ILLINOIS APPELLATE COURT FIRST DISTRICT (5TH DIVISION) JUDGMENT AFFIRMED.
OPINION FILED APRIL 22, 1977.
JOHN W. HAZELTON ET AL., PLAINTIFFS-APPELLEES,
THE ZONING BOARD OF APPEALS OF THE CITY OF HICKORY HILLS ET AL., DEFENDANTS-APPELLANTS.
APPEAL from the Circuit Court of Cook County; the Hon. EDWARD
F. HEALY, Judge, presiding.
MR. JUSTICE MEJDA DELIVERED THE OPINION OF THE COURT:
Defendant Charles Parsons, building commissioner of the City of Hickory Hills, denied the application of plaintiffs for a building permit for a room addition to their existing residence in the City of Hickory Hills (City). On appeal, the defendant, Zoning Board of Appeals of the City of Hickory Hills (Board), sustained the denial. Plaintiffs filed a complaint for administrative review and the circuit court reversed the decision of the Board.
On appeal, defendants contend: (1) that the Board may properly take notice in the instant hearing of its actions, findings and decisions from a prior variation proceeding involving the same property, construction, and applicants; and (2) that the Board's decision was not against the manifest weight of the evidence.
We affirm the trial court. The pertinent facts follow.
At prior proceedings held on June 14 and June 21, 1974, the Board at plaintiffs' request conducted a hearing for a rear-yard set-back variation of the City of Hickory Hills Zoning Ordinance, Ordinance 70-2, to construct a room addition to their existing residence, there designated as 8800 West 93rd Street. The Board denied the variation.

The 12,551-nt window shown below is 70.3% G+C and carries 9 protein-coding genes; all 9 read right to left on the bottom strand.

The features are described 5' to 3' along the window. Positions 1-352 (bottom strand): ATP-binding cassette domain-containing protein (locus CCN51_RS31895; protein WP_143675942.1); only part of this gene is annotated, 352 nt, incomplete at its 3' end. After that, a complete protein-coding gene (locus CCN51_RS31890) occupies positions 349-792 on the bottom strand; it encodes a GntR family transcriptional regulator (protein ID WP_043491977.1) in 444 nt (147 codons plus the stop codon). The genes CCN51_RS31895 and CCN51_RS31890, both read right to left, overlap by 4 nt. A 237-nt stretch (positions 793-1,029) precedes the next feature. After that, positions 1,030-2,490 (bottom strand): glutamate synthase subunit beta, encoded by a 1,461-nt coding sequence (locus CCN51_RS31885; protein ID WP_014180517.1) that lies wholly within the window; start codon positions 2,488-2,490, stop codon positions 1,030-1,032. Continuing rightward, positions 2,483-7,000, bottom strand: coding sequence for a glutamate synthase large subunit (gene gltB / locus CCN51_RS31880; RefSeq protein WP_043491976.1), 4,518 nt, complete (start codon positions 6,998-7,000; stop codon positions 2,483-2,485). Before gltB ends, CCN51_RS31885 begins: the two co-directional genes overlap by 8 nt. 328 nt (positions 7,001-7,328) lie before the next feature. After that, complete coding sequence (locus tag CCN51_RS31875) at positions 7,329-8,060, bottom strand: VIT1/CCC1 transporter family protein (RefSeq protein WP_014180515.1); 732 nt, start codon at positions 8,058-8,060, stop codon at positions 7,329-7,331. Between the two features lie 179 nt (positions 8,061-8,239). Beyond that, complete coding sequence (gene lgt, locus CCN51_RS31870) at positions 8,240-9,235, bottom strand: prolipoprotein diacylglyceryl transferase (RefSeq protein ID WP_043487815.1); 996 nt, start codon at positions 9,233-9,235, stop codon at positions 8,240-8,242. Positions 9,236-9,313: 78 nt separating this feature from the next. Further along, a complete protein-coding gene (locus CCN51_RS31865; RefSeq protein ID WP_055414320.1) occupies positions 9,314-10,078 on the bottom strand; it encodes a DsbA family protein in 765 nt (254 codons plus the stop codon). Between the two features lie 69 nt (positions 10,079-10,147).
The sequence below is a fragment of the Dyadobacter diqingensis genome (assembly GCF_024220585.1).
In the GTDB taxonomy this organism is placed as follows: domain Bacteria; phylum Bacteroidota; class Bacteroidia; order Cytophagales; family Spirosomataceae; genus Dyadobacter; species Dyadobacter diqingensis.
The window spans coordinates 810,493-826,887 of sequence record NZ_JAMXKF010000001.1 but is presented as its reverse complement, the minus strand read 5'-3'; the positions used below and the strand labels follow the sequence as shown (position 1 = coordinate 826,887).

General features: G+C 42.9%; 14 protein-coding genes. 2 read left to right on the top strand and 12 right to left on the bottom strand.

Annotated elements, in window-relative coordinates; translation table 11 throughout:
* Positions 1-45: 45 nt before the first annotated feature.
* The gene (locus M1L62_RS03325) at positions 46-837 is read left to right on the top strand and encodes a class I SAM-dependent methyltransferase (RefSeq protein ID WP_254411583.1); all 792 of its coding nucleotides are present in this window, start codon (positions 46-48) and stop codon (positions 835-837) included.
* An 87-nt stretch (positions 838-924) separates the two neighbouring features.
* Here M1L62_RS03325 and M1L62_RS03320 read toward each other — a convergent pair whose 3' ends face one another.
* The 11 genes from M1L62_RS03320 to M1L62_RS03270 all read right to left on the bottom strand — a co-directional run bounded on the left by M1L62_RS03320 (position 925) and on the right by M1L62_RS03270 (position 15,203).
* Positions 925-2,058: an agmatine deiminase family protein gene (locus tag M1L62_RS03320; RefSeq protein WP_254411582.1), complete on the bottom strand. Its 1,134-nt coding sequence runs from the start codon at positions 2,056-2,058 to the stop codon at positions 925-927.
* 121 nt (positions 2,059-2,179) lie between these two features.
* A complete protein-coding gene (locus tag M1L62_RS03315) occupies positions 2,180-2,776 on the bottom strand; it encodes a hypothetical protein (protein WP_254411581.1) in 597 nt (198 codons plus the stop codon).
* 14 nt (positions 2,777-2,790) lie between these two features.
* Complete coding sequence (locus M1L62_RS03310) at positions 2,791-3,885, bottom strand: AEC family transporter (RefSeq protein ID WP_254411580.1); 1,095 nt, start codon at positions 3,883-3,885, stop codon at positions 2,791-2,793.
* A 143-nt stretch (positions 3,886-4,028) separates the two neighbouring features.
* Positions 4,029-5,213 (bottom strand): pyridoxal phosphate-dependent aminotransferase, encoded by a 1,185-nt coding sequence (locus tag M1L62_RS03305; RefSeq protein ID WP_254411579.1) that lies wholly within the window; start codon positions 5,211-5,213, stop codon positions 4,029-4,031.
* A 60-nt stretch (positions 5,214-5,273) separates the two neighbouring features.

On January 31, 1975, plaintiffs submitted an application for a building permit, which designated the address of the property as 9250 So. 88th Avenue. The defendant building commissioner denied the application on the same date, noting thereon "Variation for the room addition was denied by Hickory Hills Zoning Board of Appeals and this permit is therefore denied." On February 3, 1975, plaintiffs filed an appeal from the permit denial with the Board. The Board held hearings on March 31 and April 4, 1975.
At the permit hearing, plaintiffs introduced a plat-sketch showing the location of the existing dwelling and the proposed room addition. It indicated a corner lot measuring 126.75 feet along the south line adjacent to 93rd Street; 82.07 feet on the east line adjacent to 88th Street; 127 feet on the north line; and 82.35 feet on the west line. It further indicated the existing residence with a "front yard" along 93rd Street having a depth of 30.3 feet, and a "front yard" along 88th Street of 19.78 feet; a "present side yard" of 23.75 feet and the "proposed side yard" of 10.25 feet on the north line (opposite the lot line on 93rd Street); and a "rear yard" 65.22 feet in depth on the west line (opposite 88th Avenue). The plat also stated the address of the property as "9250 S. 88th Ave. formerly 8800 W 93 St."
At the hearing before the Board plaintiffs additionally introduced into evidence their application for the building permit, the notice of appeal to the Board, and the Zoning Ordinance of the City of Hickory Hills. The only evidence introduced by defendants at the Board hearing consisted of the testimony of defendant Parsons that only he had a right to change an address in Hickory Hills.
The Board took the matter under advisement and issued its findings and decision on April 18, 1975, wherein it took notice of its prior denial of plaintiffs' variation request, stating in part: